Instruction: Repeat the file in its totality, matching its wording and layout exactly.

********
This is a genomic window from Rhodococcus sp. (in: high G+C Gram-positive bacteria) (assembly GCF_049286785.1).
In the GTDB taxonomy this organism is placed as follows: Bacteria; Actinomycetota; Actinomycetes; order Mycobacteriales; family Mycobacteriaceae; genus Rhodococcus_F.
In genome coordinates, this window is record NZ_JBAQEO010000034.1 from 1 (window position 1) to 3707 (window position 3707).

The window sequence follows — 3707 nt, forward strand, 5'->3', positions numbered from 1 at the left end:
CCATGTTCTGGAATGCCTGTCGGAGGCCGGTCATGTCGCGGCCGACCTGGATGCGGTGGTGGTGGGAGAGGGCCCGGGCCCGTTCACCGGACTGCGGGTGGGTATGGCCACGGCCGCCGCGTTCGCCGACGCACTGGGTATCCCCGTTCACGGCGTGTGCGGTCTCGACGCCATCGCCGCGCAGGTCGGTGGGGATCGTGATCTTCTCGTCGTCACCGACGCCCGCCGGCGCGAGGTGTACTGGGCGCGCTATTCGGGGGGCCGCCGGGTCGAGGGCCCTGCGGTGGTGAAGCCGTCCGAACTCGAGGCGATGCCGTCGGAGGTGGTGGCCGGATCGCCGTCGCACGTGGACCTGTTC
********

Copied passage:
This is a genomic window from Rhodococcus sp. (in: high G+C Gram-positive bacteria) (assembly GCF_049286785.1).
In the GTDB taxonomy this organism is placed as follows: Bacteria; Actinomycetota; Actinomycetes; order Mycobacteriales; family Mycobacteriaceae; genus Rhodococcus_F.
In genome coordinates, this window is record NZ_JBAQEO010000034.1 from 1 (window position 1) to 3707 (window position 3707).

The window sequence follows — 3707 nt, forward strand, 5'->3', positions numbered from 1 at the left end:
CCATGTTCTGGAATGCCTGTCGGAGGCCGGTCATGTCGCGGCCGACCTGGATGCGGTGGTGGTGGGAGAGGGCCCGGGCCCGTTCACCGGACTGCGGGTGGGTATGGCCACGGCCGCCGCGTTCGCCGACGCACTGGGTATCCCCGTTCACGGCGTGTGCGGTCTCGACGCCATCGCCGCGCAGGTCGGTGGGGATCGTGATCTTCTCGTCGTCACCGACGCCCGCCGGCGCGAGGTGTACTGGGCGCGCTATTCGGGGGGCCGCCGGGTCGAGGGCCCTGCGGTGGTGAAGCCGTCCGAACTCGAGGCGATGCCGTCGGAGGTGGTGGCCGGATCGCCGTCGCACGTGGACCTGTTC